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Form 1120-S CPA discusses Tax Court decision that keeps Roth IRAs from being Shareholders in S Corporations

Form 1120-S CPA discusses an S Corporation Tax Court case

Gary Bode, CPA: My firm operates as an S Corporation, so you know I stay on top of developing issues. For a free initial phone consult please call (910) 399-2705.

The Ninth Circuit Court of Appeals upheld a Tax Court case stating that Roth IRAs cannot be shareholders in an S Corporation. While the Ninth Circuit has limited national scope, the west coast, Form 1120-S CPAs worry this decision will eventually become national, perhaps even adding prohibitive wording to the underlying Revenue Ruling 92-73.

Traditional IRAs are specifically mentioned as ineligible to be S Corporation shareholders in Revenue Ruling 92-73. And understandably so, since S Corporations are pass through entities whose profits are taxed currently through their shareholder’s Form 1040. Traditional IRAs defer taxation until retirement. And yes, I understand the differences between a traditional IRA and a Roth IRA. While Revenue Ruling 92-73 precedes the creation of Roth IRAs, and doesn’t specifically mention them, I wouldn’t have advised a client that a Roth IRA should be an S Corporation shareholder. But maybe there was some overwhelming potential advantage for this taxpayer I don’t know about.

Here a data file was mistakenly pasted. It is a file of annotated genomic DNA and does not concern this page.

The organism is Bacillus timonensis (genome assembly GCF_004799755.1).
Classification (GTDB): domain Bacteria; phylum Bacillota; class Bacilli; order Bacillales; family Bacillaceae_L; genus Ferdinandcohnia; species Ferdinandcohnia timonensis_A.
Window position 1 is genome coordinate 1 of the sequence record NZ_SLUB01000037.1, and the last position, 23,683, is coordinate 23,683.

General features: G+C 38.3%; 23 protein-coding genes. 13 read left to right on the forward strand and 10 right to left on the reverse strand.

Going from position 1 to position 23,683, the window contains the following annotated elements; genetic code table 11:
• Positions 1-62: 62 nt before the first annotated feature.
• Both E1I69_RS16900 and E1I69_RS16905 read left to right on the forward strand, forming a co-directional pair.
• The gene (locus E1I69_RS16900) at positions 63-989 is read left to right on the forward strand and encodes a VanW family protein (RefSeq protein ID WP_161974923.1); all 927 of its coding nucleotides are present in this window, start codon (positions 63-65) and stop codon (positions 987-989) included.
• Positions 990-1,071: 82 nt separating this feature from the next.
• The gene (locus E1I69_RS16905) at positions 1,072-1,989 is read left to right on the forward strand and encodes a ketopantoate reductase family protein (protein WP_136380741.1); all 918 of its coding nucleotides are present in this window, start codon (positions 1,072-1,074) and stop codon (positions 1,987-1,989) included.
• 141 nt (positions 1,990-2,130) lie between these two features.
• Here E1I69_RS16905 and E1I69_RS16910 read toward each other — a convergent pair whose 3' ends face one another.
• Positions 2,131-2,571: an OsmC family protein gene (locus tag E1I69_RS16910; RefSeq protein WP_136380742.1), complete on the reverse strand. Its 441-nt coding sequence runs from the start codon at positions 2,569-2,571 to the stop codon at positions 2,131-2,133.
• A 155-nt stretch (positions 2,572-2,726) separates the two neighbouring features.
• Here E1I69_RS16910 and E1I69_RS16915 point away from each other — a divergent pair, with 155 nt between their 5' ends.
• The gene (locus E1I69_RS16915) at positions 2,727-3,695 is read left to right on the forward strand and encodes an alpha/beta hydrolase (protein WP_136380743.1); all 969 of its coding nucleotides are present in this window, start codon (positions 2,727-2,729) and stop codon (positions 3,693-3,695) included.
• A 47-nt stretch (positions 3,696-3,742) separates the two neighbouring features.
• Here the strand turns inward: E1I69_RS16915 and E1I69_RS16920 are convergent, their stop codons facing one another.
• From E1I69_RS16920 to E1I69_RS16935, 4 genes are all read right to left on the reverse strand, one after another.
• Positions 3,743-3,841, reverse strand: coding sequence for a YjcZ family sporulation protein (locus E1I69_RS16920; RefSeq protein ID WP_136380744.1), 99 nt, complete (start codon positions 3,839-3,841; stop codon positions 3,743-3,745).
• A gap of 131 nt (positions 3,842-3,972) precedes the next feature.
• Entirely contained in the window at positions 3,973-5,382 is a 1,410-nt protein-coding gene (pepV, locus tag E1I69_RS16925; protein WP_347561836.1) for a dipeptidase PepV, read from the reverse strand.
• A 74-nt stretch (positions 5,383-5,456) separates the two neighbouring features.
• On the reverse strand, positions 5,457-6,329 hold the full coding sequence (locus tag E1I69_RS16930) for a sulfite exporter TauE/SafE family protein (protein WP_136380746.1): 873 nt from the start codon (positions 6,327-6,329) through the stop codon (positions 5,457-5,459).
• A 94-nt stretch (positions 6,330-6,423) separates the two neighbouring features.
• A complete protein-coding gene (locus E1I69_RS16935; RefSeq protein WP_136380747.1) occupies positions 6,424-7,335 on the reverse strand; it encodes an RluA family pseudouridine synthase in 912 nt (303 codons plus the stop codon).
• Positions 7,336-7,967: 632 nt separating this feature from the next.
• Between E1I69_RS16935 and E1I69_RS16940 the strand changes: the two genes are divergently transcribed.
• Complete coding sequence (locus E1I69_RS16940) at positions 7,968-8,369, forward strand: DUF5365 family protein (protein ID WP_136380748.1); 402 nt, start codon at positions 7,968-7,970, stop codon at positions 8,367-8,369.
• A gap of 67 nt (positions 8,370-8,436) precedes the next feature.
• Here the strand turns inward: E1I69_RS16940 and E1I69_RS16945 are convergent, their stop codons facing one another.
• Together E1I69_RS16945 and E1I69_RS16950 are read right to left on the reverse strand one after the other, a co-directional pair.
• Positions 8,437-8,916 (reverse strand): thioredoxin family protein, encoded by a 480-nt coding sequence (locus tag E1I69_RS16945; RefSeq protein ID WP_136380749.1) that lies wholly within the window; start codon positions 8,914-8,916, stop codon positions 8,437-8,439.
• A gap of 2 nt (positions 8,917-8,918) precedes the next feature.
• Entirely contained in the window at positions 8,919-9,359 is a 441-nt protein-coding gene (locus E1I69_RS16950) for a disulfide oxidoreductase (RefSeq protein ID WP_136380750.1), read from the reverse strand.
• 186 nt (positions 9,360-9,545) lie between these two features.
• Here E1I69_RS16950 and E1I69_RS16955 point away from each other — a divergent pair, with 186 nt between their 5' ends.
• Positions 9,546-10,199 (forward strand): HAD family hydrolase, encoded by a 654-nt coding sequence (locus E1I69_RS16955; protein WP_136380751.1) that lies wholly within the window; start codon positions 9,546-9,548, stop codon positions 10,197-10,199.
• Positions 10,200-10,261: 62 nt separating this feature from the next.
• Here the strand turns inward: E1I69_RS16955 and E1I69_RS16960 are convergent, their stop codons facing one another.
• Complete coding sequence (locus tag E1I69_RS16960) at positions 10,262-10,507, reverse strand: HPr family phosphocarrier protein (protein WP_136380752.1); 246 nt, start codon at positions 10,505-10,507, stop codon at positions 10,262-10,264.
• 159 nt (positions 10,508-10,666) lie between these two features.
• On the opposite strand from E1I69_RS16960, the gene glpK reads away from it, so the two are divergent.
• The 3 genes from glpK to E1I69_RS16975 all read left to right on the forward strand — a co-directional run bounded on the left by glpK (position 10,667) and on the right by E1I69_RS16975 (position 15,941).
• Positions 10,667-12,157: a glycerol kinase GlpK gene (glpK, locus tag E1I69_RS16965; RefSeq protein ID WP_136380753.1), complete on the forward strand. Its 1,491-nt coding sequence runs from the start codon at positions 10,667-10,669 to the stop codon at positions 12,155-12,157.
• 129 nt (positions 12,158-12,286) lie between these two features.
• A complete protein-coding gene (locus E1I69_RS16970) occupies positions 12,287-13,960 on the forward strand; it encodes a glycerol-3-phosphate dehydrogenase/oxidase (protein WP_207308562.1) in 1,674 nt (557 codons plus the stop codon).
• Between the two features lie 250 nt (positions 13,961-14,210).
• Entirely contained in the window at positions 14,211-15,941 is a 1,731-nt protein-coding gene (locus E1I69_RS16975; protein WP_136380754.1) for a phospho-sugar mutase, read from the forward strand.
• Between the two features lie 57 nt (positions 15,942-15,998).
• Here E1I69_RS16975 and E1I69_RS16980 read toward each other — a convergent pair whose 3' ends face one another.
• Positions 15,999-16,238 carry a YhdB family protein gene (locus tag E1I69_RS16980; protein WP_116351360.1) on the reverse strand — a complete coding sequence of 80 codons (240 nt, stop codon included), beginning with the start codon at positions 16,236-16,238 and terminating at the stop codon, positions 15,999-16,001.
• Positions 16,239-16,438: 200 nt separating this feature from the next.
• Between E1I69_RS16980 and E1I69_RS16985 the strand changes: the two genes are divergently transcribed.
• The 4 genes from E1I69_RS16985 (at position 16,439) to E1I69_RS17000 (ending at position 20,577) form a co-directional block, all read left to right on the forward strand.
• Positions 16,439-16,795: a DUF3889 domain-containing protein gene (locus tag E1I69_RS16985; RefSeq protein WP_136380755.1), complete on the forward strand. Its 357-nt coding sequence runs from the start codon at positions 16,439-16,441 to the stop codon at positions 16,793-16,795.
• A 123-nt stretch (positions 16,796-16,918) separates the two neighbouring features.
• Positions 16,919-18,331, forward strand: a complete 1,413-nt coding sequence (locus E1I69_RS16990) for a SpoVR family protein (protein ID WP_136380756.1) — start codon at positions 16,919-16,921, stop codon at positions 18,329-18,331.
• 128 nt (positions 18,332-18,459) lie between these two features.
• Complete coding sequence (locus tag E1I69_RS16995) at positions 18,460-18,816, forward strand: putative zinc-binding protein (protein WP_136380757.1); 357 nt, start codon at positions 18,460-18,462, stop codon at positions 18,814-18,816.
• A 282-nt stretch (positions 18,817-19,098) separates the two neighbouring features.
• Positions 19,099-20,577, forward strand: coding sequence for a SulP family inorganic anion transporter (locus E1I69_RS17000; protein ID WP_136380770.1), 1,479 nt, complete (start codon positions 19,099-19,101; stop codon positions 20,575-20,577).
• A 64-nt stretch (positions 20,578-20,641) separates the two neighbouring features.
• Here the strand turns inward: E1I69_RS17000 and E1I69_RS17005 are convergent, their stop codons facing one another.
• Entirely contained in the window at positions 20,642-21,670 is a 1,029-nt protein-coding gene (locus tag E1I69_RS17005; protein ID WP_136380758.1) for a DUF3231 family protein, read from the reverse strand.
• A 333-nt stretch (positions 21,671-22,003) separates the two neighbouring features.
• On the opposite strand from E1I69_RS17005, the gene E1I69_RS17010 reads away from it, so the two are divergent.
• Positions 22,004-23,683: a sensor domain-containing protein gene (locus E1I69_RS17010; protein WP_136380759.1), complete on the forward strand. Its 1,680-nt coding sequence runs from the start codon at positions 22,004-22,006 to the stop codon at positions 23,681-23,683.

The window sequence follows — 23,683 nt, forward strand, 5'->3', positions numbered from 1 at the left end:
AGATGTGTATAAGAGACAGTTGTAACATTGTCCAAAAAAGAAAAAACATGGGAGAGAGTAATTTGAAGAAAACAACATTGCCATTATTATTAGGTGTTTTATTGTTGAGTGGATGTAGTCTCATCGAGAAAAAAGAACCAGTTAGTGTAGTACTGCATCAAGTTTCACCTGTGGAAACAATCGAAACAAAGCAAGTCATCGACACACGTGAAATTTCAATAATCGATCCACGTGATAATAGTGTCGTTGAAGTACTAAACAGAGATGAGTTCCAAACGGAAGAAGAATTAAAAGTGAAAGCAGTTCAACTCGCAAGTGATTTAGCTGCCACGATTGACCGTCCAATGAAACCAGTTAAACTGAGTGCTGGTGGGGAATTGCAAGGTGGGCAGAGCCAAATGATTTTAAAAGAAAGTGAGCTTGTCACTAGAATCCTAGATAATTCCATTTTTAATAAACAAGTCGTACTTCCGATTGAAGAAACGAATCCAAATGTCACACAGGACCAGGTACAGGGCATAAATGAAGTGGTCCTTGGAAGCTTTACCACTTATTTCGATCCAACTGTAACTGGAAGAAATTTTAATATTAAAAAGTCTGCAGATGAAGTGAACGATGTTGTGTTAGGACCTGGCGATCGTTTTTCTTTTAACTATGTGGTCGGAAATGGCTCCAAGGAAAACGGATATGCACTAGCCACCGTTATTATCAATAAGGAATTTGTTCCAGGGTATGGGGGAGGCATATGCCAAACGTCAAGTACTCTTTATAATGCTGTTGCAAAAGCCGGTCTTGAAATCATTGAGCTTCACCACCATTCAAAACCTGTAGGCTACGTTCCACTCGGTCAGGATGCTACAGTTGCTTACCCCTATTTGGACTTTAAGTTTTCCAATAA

Why do Form 1120-S scrutinize Tax Court cases?

Tax Court cases often precede tax regulation changes. They tell us which way the wind is blowing. Sometimes we can proceed with tax strategies before they become regulations, subject to the client’s potential tax savings and risk sensitivity.

We’re a CPA firm with a virtual office to serve long distant clients. And add convenience for our local clients as well. We function as an S Corporation, so you know we stay on top of developing issues. For a free initial phone consult, please call (910) 399-2705.

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